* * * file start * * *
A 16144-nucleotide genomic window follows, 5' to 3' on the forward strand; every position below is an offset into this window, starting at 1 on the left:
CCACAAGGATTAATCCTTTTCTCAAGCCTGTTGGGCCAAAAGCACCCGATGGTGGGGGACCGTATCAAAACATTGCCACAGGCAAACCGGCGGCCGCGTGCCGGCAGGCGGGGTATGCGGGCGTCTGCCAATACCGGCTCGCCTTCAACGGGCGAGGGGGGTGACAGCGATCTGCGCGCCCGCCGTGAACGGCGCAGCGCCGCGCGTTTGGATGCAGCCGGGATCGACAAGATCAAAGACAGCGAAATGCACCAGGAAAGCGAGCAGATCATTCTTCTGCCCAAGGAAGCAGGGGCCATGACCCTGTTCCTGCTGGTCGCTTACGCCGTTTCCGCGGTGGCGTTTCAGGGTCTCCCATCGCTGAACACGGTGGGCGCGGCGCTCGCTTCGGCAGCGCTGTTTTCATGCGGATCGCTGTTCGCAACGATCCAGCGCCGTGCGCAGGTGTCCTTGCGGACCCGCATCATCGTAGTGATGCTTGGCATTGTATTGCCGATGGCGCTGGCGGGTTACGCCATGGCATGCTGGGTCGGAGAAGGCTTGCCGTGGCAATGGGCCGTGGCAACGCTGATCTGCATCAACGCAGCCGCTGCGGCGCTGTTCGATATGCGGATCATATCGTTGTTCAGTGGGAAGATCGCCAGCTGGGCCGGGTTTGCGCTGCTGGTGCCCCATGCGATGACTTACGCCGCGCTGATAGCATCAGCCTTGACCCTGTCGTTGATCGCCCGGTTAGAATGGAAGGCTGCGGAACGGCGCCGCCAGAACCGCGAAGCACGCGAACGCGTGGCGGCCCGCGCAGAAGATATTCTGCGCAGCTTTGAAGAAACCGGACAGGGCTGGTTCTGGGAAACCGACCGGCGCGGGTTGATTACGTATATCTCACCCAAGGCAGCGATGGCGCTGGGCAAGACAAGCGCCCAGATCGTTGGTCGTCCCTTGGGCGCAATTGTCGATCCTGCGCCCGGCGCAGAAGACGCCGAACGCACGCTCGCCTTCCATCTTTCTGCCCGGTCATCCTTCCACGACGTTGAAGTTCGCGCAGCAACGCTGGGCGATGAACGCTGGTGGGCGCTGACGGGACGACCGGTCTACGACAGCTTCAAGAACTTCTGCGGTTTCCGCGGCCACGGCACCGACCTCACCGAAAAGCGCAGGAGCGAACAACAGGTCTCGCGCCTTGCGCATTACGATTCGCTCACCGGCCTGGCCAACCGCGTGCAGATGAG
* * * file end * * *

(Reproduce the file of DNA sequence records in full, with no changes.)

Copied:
A 16144-nucleotide genomic window follows, 5' to 3' on the forward strand; every position below is an offset into this window, starting at 1 on the left:
CCACAAGGATTAATCCTTTTCTCAAGCCTGTTGGGCCAAAAGCACCCGATGGTGGGGGACCGTATCAAAACATTGCCACAGGCAAACCGGCGGCCGCGTGCCGGCAGGCGGGGTATGCGGGCGTCTGCCAATACCGGCTCGCCTTCAACGGGCGAGGGGGGTGACAGCGATCTGCGCGCCCGCCGTGAACGGCGCAGCGCCGCGCGTTTGGATGCAGCCGGGATCGACAAGATCAAAGACAGCGAAATGCACCAGGAAAGCGAGCAGATCATTCTTCTGCCCAAGGAAGCAGGGGCCATGACCCTGTTCCTGCTGGTCGCTTACGCCGTTTCCGCGGTGGCGTTTCAGGGTCTCCCATCGCTGAACACGGTGGGCGCGGCGCTCGCTTCGGCAGCGCTGTTTTCATGCGGATCGCTGTTCGCAACGATCCAGCGCCGTGCGCAGGTGTCCTTGCGGACCCGCATCATCGTAGTGATGCTTGGCATTGTATTGCCGATGGCGCTGGCGGGTTACGCCATGGCATGCTGGGTCGGAGAAGGCTTGCCGTGGCAATGGGCCGTGGCAACGCTGATCTGCATCAACGCAGCCGCTGCGGCGCTGTTCGATATGCGGATCATATCGTTGTTCAGTGGGAAGATCGCCAGCTGGGCCGGGTTTGCGCTGCTGGTGCCCCATGCGATGACTTACGCCGCGCTGATAGCATCAGCCTTGACCCTGTCGTTGATCGCCCGGTTAGAATGGAAGGCTGCGGAACGGCGCCGCCAGAACCGCGAAGCACGCGAACGCGTGGCGGCCCGCGCAGAAGATATTCTGCGCAGCTTTGAAGAAACCGGACAGGGCTGGTTCTGGGAAACCGACCGGCGCGGGTTGATTACGTATATCTCACCCAAGGCAGCGATGGCGCTGGGCAAGACAAGCGCCCAGATCGTTGGTCGTCCCTTGGGCGCAATTGTCGATCCTGCGCCCGGCGCAGAAGACGCCGAACGCACGCTCGCCTTCCATCTTTCTGCCCGGTCATCCTTCCACGACGTTGAAGTTCGCGCAGCAACGCTGGGCGATGAACGCTGGTGGGCGCTGACGGGACGACCGGTCTACGACAGCTTCAAGAACTTCTGCGGTTTCCGCGGCCACGGCACCGACCTCACCGAAAAGCGCAGGAGCGAACAACAGGTCTCGCGCCTTGCGCATTACGATTCGCTCACCGGCCTGGCCAACCGCGTGCAGATGAG